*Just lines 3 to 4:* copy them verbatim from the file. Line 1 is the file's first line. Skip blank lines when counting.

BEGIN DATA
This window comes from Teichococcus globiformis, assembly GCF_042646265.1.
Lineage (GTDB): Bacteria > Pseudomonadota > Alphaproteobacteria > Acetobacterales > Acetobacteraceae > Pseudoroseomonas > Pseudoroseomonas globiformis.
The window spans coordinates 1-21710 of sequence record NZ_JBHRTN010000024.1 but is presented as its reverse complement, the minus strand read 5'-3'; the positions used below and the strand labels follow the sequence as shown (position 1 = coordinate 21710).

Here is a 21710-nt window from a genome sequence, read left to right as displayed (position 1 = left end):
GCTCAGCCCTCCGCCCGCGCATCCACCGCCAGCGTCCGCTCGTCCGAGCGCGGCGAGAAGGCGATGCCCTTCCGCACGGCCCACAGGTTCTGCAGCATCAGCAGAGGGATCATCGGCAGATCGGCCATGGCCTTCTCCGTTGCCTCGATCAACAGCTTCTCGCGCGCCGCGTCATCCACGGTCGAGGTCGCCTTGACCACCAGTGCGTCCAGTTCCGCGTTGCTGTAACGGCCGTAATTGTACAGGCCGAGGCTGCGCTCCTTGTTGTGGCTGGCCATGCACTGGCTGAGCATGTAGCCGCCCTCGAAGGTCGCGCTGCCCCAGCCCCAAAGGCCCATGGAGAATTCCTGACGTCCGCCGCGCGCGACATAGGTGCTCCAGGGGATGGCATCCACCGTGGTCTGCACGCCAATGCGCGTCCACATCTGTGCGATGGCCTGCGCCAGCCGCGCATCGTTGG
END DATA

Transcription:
The window spans coordinates 1-21710 of sequence record NZ_JBHRTN010000024.1 but is presented as its reverse complement, the minus strand read 5'-3'; the positions used below and the strand labels follow the sequence as shown (position 1 = coordinate 21710).

Here is a 21710-nt window from a genome sequence, read left to right as displayed (position 1 = left end):